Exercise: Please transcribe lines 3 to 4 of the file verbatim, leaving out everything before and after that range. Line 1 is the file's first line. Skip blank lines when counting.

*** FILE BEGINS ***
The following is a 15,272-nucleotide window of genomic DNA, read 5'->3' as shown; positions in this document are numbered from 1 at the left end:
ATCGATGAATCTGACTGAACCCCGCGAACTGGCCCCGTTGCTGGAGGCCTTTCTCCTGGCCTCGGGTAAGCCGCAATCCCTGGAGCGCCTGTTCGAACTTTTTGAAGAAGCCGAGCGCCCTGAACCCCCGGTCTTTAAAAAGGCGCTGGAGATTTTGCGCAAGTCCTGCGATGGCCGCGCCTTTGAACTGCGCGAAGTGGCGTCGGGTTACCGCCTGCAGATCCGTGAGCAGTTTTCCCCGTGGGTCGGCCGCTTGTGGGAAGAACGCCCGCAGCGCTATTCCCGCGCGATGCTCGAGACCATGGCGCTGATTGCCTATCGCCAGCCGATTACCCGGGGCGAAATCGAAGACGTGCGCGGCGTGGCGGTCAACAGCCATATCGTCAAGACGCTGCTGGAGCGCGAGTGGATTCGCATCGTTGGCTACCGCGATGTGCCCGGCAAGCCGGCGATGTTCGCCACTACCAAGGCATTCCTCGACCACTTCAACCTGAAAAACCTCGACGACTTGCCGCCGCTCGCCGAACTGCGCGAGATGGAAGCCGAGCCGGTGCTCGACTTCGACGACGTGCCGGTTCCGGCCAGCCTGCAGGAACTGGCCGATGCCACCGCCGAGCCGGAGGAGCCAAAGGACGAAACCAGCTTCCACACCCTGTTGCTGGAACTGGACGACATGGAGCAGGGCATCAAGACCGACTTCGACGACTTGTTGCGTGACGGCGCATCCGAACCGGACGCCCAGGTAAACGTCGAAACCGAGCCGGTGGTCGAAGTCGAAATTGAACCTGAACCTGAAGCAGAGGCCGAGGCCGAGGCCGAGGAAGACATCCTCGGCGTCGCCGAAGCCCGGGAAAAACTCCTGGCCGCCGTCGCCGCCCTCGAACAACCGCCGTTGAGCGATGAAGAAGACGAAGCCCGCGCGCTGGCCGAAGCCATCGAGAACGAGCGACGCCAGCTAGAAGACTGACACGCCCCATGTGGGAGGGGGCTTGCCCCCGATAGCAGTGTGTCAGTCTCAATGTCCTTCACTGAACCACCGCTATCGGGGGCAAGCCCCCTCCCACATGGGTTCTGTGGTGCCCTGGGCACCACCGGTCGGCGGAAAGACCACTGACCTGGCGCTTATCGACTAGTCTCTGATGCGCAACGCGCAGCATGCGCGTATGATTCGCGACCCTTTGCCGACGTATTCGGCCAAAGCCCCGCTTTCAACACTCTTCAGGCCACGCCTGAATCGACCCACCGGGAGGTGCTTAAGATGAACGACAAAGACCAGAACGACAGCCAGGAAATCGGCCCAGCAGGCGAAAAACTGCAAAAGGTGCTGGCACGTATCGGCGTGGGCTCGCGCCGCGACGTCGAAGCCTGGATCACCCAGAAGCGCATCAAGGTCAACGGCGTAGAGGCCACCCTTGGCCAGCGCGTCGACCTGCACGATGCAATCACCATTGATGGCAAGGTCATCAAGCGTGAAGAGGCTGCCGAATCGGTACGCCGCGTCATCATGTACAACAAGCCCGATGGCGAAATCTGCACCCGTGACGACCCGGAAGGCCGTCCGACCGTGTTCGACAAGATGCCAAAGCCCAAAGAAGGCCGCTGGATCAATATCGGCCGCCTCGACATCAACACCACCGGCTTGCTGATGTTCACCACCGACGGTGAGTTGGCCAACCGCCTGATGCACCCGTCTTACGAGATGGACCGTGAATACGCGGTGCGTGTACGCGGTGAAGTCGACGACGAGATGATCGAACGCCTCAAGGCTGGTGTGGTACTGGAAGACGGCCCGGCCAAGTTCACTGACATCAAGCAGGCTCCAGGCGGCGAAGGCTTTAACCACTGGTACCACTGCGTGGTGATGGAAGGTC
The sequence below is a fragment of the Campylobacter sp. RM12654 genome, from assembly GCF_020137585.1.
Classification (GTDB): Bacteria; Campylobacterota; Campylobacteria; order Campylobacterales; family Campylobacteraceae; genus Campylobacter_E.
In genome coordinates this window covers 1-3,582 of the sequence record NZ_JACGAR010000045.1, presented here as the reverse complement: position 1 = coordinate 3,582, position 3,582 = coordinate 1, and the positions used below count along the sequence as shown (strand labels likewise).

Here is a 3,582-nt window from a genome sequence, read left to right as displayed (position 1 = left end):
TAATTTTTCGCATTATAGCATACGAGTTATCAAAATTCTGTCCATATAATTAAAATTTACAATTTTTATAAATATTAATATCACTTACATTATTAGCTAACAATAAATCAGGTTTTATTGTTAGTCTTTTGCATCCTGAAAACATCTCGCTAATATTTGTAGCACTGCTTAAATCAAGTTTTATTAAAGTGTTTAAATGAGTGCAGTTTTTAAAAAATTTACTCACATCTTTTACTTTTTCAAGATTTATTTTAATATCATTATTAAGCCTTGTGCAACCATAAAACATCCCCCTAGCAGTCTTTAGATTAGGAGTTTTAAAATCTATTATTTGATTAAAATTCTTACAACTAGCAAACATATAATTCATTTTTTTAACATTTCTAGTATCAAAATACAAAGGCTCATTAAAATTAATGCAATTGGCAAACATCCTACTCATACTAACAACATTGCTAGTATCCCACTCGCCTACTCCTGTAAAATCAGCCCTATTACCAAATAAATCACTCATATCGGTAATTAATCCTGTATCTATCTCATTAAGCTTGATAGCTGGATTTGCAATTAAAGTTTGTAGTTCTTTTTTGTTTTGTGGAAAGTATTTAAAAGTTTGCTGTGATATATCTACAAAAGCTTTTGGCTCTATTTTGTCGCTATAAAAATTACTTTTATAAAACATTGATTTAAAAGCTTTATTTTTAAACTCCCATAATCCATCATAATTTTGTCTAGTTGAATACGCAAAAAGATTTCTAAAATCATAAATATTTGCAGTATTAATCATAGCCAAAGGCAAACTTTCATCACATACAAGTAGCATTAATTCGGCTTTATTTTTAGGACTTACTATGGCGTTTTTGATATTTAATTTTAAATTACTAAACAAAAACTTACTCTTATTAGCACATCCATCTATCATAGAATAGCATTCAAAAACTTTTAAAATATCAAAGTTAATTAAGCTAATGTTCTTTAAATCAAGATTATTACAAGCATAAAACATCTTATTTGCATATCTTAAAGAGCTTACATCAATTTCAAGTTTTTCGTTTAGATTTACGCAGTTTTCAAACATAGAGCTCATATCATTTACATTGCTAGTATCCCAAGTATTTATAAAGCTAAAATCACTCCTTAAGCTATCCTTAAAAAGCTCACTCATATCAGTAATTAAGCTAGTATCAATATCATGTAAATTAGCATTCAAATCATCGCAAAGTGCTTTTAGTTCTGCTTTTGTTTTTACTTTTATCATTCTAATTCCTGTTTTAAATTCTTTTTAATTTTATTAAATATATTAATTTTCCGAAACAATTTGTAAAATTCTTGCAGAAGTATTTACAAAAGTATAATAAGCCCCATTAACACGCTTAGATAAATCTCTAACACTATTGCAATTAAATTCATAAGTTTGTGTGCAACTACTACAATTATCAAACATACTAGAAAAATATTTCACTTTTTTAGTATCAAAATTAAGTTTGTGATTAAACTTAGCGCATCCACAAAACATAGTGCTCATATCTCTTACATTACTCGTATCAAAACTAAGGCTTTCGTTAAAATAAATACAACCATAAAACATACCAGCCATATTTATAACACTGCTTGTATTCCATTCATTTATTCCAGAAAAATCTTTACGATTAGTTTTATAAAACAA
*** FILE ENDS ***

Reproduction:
The sequence below is a fragment of the Campylobacter sp. RM12654 genome, from assembly GCF_020137585.1.
Classification (GTDB): Bacteria; Campylobacterota; Campylobacteria; order Campylobacterales; family Campylobacteraceae; genus Campylobacter_E.